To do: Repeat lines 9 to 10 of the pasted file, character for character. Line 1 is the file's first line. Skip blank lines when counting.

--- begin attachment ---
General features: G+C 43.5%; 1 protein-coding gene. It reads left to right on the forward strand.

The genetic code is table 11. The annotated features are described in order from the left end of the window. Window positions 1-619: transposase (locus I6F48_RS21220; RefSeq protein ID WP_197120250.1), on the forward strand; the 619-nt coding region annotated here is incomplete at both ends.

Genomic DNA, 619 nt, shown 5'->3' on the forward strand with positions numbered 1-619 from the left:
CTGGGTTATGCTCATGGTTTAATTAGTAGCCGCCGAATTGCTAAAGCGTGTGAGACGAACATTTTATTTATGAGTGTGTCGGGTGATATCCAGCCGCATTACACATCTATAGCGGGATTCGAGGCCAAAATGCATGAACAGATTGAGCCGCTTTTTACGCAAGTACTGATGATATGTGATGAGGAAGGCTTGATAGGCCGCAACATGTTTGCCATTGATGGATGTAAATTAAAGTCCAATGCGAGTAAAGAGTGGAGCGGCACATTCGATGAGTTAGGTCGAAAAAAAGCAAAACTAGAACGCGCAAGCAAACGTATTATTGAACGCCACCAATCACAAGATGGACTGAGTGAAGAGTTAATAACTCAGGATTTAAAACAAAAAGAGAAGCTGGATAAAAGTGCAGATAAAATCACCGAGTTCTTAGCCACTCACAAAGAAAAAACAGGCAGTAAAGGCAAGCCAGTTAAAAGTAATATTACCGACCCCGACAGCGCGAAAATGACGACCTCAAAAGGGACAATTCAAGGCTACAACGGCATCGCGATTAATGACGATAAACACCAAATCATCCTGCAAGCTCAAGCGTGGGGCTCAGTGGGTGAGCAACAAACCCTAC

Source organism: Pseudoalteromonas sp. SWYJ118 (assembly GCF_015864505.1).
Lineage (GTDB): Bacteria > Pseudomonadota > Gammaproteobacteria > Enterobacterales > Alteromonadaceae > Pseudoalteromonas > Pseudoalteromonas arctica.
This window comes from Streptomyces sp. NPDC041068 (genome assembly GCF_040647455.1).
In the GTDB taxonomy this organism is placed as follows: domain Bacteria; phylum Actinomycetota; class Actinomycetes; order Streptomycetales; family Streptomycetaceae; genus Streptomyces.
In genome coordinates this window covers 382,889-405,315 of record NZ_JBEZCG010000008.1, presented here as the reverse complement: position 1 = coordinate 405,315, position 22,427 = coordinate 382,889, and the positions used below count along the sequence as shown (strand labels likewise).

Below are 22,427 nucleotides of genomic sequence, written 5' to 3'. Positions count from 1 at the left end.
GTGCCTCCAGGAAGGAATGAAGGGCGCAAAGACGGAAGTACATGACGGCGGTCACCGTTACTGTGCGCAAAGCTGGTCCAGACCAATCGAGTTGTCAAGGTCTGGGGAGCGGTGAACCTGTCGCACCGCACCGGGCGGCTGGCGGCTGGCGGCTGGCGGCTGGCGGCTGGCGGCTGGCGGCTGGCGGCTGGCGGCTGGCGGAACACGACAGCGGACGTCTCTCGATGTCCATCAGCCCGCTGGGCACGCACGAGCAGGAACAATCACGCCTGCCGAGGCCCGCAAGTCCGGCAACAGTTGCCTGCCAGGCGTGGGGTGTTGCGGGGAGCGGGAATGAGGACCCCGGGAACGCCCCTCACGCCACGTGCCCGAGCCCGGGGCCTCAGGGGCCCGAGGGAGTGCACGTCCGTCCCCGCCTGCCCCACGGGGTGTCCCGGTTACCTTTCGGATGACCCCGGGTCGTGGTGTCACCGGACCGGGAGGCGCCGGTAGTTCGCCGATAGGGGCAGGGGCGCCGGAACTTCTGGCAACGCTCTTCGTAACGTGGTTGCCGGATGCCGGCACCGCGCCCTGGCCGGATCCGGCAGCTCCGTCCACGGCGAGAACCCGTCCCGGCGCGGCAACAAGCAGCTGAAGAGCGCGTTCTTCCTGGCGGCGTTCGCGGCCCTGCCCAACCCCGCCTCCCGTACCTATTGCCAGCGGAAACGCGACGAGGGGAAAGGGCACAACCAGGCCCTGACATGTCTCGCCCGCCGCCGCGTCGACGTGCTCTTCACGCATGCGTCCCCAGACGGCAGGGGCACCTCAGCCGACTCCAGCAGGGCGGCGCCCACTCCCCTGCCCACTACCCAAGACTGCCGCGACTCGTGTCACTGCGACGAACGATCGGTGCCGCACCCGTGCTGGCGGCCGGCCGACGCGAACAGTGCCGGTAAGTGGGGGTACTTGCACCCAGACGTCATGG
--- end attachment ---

In genome coordinates this window covers 382,889-405,315 of record NZ_JBEZCG010000008.1, presented here as the reverse complement: position 1 = coordinate 405,315, position 22,427 = coordinate 382,889, and the positions used below count along the sequence as shown (strand labels likewise).

Below are 22,427 nucleotides of genomic sequence, written 5' to 3'. Positions count from 1 at the left end.